Old Jefferson: 1228 Jefferson Hwy.
Cuba has been on our minds lately, as we look forward to the opening of the island and its unique, distinctive cuisine. Cuban restaurants long have cooked their food in the New Orleans area. But not even the good Cuban places lasted long. The exception that proves the rule is Liborio, which opened in the 1960s and is still here.
Café Florida was among the most memorable of local Cuban cafes. A quaint cafe in the neighborhood of Ochsner Hospital, it served a big menu of convincing Cuban food. A Cuban friend explained this: Ochsner historically has attracted many patients from Latin America. I do recall seeing hospital staffers speaking Spanish there.
The building was colorful and walled with adobe, which put forth a convincing promise of authenticity. (The Chinese restaurant in that location now has kept the look intact.) The front room was a sort of lunch counter. Past that was a more formal dining room.
The menu began with the entire range of Cuban-style sandwiches–rich, filled with roast pork and ham, sharpened with mustard and pickles, flattened and toasted at the same time in a sandwich press. Clearly a cousin of the poor boy sandwich, the Cuban sandwiches were filling meals unto themselves, and were well enough made to deserve their popularity.
The menu went in to include plate specials. Appetizers: a big, vaguely sweet Cuban tamale. Fried chorizo, spicy and aromatic. A terrific black bean soup, of course–Cubans make the best black beans.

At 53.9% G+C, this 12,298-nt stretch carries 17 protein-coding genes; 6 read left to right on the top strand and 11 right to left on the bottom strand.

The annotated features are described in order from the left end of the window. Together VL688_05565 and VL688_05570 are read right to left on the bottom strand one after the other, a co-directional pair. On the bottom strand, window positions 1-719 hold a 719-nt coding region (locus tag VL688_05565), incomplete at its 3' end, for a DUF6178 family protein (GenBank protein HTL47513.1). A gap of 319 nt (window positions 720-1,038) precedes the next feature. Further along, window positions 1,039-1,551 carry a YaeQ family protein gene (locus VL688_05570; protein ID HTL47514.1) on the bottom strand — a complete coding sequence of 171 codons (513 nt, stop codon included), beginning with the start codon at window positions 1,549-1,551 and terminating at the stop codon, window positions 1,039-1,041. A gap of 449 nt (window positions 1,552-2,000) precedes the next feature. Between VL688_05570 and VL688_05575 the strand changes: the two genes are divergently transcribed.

Entrees: roast chicken with rice and black beans. Ropa vieja (“old clothes”) was shredded beef a sauce somewhere between a broth and a gravy. Cuban steak (with or without peppers or onions). Picadillo (sort of like the inside of taco without the lettuce, but much better). Sauteed pork with congri and yuca. Carnitas, the steak-like cubes of crusty roasted pork.
Things got complex in the evening hours. I remember a variety of big rice-based dishes, ranging from casseroles with squid or chicken. Paella, of course. The Cuban steak stuffed with shrimp is better than I would have guessed.
All of this is eminently satisfying, particularly given the prices. At lunch, it was difficult to spend a fiver.)
The management knew it would have many Cuban customers and was ready with a wide range of Latin American beers, juices, and soft drinks. They make batidos–shakes involving not only vanilla and chocolate but also guanabana, tamarind, and mango. Thew worked both as refreshers or desserts.
The owners were nice folks whose names I can’t recall. (Do you know? Write firstname.lastname@example.org.) They were are very pleased to have non-Cubans try their tasty food.
But one day, just like almost all of the Cuban restaurants before or since, it disappeared. And we waited for its like to come again. Quite a few did, but never again in that spot.